Hello Kitty firm strikes China deal after viral hit

Image credit: NBC News

The Japanese company behind the Hello Kitty brand has signed a licencing arrangement in China after one of its lesser-known characters became well-liked there.

Alibaba, one of China’s biggest e-commerce firms, will have the exclusive right to create and promote goods with Sanrio’s 26 characters, the company claims.

The arrangement comes after Sanrio’s imp-like rabbit Kuromi made a cameo in a well-known Chinese social media video.

As of Thursday’s Tokyo closing, Sanrio’s shares had risen by roughly 14%.

The pact covers 26 Sanrio characters, including Hello Kitty, My Melody, who is her best friend, and the evil Kuromi.

In China earlier this year, Kuromi’s fame rose as a result of a dancer dressed in a Sanrio character-inspired costume.

The video was posted by Helenoftroy, a user with more than 14 million followers on Douyin, a Chinese version of the TikTok app.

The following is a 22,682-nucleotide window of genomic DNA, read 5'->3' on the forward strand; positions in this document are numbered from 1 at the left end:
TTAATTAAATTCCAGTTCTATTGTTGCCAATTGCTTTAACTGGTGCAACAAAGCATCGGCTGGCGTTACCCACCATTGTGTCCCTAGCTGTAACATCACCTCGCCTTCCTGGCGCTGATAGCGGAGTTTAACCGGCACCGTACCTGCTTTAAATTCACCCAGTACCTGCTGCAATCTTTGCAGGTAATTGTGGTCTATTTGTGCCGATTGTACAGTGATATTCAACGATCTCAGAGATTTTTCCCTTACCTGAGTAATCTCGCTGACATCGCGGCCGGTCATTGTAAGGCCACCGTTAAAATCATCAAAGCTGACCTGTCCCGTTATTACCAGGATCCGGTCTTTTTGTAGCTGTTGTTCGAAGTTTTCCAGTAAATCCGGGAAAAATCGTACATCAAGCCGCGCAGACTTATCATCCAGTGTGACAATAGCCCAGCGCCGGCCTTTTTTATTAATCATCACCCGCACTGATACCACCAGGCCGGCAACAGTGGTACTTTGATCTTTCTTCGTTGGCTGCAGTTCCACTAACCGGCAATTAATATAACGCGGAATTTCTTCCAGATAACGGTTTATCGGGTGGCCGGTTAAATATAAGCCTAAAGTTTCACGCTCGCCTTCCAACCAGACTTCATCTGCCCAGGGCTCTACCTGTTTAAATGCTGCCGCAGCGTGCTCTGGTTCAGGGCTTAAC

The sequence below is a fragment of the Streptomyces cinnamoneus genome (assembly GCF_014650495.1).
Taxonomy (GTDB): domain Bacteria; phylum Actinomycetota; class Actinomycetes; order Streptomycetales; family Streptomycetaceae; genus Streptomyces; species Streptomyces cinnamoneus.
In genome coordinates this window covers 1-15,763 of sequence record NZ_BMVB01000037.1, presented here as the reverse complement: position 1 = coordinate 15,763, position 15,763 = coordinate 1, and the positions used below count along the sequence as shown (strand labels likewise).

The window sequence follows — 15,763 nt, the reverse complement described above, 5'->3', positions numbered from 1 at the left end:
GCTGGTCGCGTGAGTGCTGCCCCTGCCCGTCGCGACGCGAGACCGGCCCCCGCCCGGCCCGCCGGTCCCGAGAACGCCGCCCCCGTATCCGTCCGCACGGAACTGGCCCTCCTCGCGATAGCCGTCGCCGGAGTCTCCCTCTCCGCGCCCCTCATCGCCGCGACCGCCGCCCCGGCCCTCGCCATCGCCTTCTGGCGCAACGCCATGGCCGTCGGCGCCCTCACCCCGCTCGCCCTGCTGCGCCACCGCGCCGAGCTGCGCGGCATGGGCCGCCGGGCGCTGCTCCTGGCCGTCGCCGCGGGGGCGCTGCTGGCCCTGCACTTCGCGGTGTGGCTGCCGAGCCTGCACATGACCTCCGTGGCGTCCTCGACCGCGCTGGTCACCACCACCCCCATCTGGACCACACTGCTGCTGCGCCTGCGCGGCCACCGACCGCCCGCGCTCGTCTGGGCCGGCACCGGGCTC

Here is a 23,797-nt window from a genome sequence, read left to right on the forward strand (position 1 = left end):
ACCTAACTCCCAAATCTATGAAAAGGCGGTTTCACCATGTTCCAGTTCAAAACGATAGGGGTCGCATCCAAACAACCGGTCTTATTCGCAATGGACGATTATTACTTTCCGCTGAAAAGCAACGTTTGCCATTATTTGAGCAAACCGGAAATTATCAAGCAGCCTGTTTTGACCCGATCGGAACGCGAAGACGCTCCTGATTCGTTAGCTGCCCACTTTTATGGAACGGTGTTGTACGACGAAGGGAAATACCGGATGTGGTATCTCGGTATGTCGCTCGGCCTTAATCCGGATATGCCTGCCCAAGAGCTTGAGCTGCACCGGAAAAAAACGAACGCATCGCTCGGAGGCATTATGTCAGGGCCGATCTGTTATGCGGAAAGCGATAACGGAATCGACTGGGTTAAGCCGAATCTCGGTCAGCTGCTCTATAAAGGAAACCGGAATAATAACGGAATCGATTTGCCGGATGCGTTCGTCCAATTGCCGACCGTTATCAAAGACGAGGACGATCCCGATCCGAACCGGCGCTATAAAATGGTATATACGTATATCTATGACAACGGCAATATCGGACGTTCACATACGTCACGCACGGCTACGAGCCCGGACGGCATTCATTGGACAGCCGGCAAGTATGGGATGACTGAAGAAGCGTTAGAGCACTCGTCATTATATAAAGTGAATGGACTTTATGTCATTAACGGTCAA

The company has asserted that Hello Kitty is actually a British adolescent named Kitty White who lives just outside of London, despite the fact that she personifies the “kawaii,” or cuteness, culture of Japan.

The brand has generated billions of dollars in sales since it was established almost 50 years ago.

Products ranging from prosecco to plimsolls are available for purchase in 130 different countries and feature the mouthless cartoon emblem and characteristic hair bow.

Additionally, Sanrio has licences for theme parks and coffee shops. In 2018, a Japanese railway company painted its bullet train in the image’s colours of pink and white.

However, Sanrio, whose corporation had been declining for some time, was severely harmed by the coronavirus epidemic.

In order to stop the spread of COVID-19, the company’s theme parks and retail locations were temporarily closed.

Despite the limitations, Sanrio’s sales in China climbed 39% to 4.7 billion Japanese yen ($34.4 million; £28.4 million) in the year up to March of the current year. During that time, its domestic profits increased by 19%.

In 2020, the company underwent its first leadership shift in 60 years.

That took place when Shintaro Tsuji, the company’s founder, handed over management to his grandson, Tomokuni Tsuji, at the age of 92.

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